According to Popular Mechanics, the 2009 Mercedes A-Class is Europe's best in fuel economy for a gas engine with an 82 hp 4-cyl engine. It gets 52 mpg which is right on par with half the cars on the 1981 list.

Right now in Europe you can buy a three cylinder diesel VW Polo that gets 80mpg (imperial, ~73 by US measurements) and can go ~840 miles on a tank.

http://www.volkswagen.co.uk/#/new/polo-v/which-model/engines/fuel-consumption/

Faded Crest
06-23-12, 11:14 AM
Right now in Europe you can buy a three cylinder diesel VW Polo that gets 80mpg (imperial, ~73 by US measurements) and can go ~840 miles on a tank.

http://www.volkswagen.co.uk/#/new/polo-v/which-model/engines/fuel-consumption/

I don't doubt that at all, tiny cars that get 60+mpg have been around for decades, but that is apples to oranges. I'm comparing 4 cyl, 2,000 lb. cars on the list of 1981 cars. to similar cars from 2012. Everybody wants to change the rules to prove me wrong, but they can't. Like I said before, it takes a certain amount of fuel to push a certain size and weight object down the road.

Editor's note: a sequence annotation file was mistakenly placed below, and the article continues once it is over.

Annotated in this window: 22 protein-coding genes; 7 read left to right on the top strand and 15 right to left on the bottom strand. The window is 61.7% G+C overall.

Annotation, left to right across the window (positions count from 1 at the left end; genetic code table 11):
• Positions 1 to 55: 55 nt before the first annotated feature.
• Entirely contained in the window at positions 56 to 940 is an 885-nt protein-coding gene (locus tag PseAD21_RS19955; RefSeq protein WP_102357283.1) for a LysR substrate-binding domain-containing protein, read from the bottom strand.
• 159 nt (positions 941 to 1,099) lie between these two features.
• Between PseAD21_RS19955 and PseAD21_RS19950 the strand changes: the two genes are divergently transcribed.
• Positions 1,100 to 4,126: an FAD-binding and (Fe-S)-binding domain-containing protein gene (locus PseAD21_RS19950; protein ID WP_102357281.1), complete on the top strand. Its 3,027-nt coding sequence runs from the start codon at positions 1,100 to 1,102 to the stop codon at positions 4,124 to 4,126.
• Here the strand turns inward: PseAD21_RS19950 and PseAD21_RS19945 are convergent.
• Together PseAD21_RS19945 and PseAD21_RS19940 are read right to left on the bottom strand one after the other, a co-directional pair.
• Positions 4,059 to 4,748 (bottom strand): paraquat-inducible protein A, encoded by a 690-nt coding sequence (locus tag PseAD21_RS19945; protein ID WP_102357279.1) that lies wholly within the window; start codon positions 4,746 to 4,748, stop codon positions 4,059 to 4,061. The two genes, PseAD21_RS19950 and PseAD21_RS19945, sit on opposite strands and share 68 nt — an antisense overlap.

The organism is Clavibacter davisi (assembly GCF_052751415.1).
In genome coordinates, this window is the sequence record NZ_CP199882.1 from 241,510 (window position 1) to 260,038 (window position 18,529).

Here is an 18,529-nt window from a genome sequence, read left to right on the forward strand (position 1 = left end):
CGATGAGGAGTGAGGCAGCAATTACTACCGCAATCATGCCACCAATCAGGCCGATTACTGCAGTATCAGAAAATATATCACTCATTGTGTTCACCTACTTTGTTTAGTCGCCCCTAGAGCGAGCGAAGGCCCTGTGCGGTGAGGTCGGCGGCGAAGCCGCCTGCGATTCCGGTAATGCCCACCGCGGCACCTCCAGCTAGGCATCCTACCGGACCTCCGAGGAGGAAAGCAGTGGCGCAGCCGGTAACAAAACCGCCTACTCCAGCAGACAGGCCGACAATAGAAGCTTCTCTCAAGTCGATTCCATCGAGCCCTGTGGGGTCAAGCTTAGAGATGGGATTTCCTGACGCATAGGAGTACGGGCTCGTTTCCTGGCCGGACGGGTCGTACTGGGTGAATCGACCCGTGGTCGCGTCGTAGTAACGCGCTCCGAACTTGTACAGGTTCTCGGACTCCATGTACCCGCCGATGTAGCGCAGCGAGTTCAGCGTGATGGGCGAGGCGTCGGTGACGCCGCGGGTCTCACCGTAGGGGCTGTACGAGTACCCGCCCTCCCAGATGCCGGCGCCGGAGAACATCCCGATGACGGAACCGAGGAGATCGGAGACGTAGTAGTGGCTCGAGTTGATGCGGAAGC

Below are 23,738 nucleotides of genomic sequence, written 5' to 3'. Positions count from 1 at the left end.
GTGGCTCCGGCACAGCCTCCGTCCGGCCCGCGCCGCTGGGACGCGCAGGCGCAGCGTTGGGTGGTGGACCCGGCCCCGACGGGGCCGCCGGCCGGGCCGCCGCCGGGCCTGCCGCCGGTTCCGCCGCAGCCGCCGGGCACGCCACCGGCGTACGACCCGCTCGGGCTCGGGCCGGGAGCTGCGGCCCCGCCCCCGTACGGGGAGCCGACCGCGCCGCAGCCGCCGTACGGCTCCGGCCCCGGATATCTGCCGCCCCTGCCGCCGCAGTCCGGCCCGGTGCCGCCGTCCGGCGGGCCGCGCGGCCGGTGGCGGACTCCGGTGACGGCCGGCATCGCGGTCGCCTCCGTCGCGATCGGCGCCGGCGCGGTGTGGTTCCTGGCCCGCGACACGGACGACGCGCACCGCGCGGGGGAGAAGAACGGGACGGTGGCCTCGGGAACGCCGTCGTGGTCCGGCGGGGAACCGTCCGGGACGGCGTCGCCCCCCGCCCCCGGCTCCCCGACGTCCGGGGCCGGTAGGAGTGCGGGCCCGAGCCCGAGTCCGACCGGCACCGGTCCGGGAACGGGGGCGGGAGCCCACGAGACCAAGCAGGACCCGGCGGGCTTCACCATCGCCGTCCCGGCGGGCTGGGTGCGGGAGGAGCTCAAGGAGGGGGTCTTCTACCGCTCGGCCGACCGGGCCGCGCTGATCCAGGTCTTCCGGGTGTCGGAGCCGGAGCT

bigm57ict
06-23-12, 11:18 AM
The fact is, if the manufacturers made a car like those '80's econoboxes today (manual trans, no A/C, AM radio, no power options, vinyl and plastic interior), no one would buy it. Our standard expectations keep going up. When was the last time you considered power door locks to be a luxury option?

brandondeleo
06-23-12, 11:58 AM
The fact is, if the manufacturers made a car like those '80's econoboxes today (manual trans, no A/C, AM radio, no power options, vinyl and plastic interior), no one would buy it. Our standard expectations keep going up. When was the last time you considered power door locks to be a luxury option?
You're 100% right. We could have the same cars today, but who would go without A/C (voluntarily, Roo), power this and that, stereo... All of the things that we demand, on top of the ever-expanding safety and environmental restrictions, are pushing the weight of these cars through the roof.

orconn
06-23-12, 12:02 PM
The middle class's expectations keep going up, but their incomes and networth keep going down. Something has got to give!

Faded Crest
06-23-12, 12:09 PM